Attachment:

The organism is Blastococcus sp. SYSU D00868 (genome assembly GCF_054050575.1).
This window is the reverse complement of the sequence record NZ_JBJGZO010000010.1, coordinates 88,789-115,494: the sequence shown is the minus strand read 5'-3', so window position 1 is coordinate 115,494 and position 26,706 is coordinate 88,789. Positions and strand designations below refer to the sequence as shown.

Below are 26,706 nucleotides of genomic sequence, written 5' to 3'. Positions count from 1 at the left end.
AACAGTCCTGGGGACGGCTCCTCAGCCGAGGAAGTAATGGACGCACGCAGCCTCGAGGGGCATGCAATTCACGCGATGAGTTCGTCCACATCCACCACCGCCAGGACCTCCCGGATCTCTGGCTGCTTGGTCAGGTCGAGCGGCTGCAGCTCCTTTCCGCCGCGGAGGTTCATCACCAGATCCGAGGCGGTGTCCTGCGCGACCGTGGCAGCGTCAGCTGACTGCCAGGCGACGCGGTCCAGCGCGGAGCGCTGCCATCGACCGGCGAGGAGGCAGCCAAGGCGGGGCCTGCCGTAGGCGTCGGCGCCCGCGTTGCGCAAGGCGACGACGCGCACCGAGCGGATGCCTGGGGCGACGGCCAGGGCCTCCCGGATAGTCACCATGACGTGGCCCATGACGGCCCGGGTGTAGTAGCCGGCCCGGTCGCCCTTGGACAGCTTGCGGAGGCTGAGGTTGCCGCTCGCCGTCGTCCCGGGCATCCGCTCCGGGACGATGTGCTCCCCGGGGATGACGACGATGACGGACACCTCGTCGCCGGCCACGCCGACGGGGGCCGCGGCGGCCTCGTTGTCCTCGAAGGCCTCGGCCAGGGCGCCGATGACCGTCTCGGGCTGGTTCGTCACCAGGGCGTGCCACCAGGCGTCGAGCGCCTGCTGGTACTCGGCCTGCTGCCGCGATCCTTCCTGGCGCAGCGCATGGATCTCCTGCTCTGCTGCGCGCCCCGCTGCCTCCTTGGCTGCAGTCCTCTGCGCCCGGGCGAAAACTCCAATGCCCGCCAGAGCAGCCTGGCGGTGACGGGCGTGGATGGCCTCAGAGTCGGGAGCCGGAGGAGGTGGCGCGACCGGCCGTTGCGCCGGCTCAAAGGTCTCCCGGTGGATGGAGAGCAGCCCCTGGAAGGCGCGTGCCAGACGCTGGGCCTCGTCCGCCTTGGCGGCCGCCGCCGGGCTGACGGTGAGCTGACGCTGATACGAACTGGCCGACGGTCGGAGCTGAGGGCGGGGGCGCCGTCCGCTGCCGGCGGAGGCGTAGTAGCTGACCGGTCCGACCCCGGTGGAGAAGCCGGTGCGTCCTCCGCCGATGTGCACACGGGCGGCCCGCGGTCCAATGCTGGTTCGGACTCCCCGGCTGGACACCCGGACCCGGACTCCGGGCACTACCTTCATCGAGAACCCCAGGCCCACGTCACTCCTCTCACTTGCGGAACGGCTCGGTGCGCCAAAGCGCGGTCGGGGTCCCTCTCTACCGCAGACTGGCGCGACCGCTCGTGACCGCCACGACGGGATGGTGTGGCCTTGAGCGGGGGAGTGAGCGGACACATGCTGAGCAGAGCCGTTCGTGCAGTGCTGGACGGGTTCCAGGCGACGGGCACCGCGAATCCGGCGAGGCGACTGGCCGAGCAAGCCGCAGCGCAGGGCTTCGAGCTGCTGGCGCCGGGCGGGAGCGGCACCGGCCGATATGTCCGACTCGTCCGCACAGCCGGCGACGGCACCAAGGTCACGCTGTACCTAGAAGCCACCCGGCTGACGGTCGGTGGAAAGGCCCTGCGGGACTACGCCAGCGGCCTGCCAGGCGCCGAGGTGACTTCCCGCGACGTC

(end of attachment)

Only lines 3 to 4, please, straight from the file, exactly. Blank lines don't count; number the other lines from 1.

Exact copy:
Below are 26,706 nucleotides of genomic sequence, written 5' to 3'. Positions count from 1 at the left end.
AACAGTCCTGGGGACGGCTCCTCAGCCGAGGAAGTAATGGACGCACGCAGCCTCGAGGGGCATGCAATTCACGCGATGAGTTCGTCCACATCCACCACCGCCAGGACCTCCCGGATCTCTGGCTGCTTGGTCAGGTCGAGCGGCTGCAGCTCCTTTCCGCCGCGGAGGTTCATCACCAGATCCGAGGCGGTGTCCTGCGCGACCGTGGCAGCGTCAGCTGACTGCCAGGCGACGCGGTCCAGCGCGGAGCGCTGCCATCGACCGGCGAGGAGGCAGCCAAGGCGGGGCCTGCCGTAGGCGTCGGCGCCCGCGTTGCGCAAGGCGACGACGCGCACCGAGCGGATGCCTGGGGCGACGGCCAGGGCCTCCCGGATAGTCACCATGACGTGGCCCATGACGGCCCGGGTGTAGTAGCCGGCCCGGTCGCCCTTGGACAGCTTGCGGAGGCTGAGGTTGCCGCTCGCCGTCGTCCCGGGCATCCGCTCCGGGACGATGTGCTCCCCGGGGATGACGACGATGACGGACACCTCGTCGCCGGCCACGCCGACGGGGGCCGCGGCGGCCTCGTTGTCCTCGAAGGCCTCGGCCAGGGCGCCGATGACCGTCTCGGGCTGGTTCGTCACCAGGGCGTGCCACCAGGCGTCGAGCGCCTGCTGGTACTCGGCCTGCTGCCGCGATCCTTCCTGGCGCAGCGCATGGATCTCCTGCTCTGCTGCGCGCCCCGCTGCCTCCTTGGCTGCAGTCCTCTGCGCCCGGGCGAAAACTCCAATGCCCGCCAGAGCAGCCTGGCGGTGACGGGCGTGGATGGCCTCAGAGTCGGGAGCCGGAGGAGGTGGCGCGACCGGCCGTTGCGCCGGCTCAAAGGTCTCCCGGTGGATGGAGAGCAGCCCCTGGAAGGCGCGTGCCAGACGCTGGGCCTCGTCCGCCTTGGCGGCCGCCGCCGGGCTGACGGTGAGCTGACGCTGATACGAACTGGCCGACGGTCGGAGCTGAGGGCGGGGGCGCCGTCCGCTGCCGGCGGAGGCGTAGTAGCTGACCGGTCCGACCCCGGTGGAGAAGCCGGTGCGTCCTCCGCCGATGTGCACACGGGCGGCCCGCGGTCCAATGCTGGTTCGGACTCCCCGGCTGGACACCCGGACCCGGACTCCGGGCACTACCTTCATCGAGAACCCCAGGCCCACGTCACTCCTCTCACTTGCGGAACGGCTCGGTGCGCCAAAGCGCGGTCGGGGTCCCTCTCTACCGCAGACTGGCGCGACCGCTCGTGACCGCCACGACGGGATGGTGTGGCCTTGAGCGGGGGAGTGAGCGGACACATGCTGAGCAGAGCCGTTCGTGCAGTGCTGGACGGGTTCCAGGCGACGGGCACCGCGAATCCGGCGAGGCGACTGGCCGAGCAAGCCGCAGCGCAGGGCTTCGAGCTGCTGGCGCCGGGCGGGAGCGGCACCGGCCGATATGTCCGACTCGTCCGCACAGCCGGCGACGGCACCAAGGTCACGCTGTACCTAGAAGCCACCCGGCTGACGGTCGGTGGAAAGGCCCTGCGGGACTACGCCAGCGGCCTGCCAGGCGCCGAGGTGACTTCCCGCGACGTC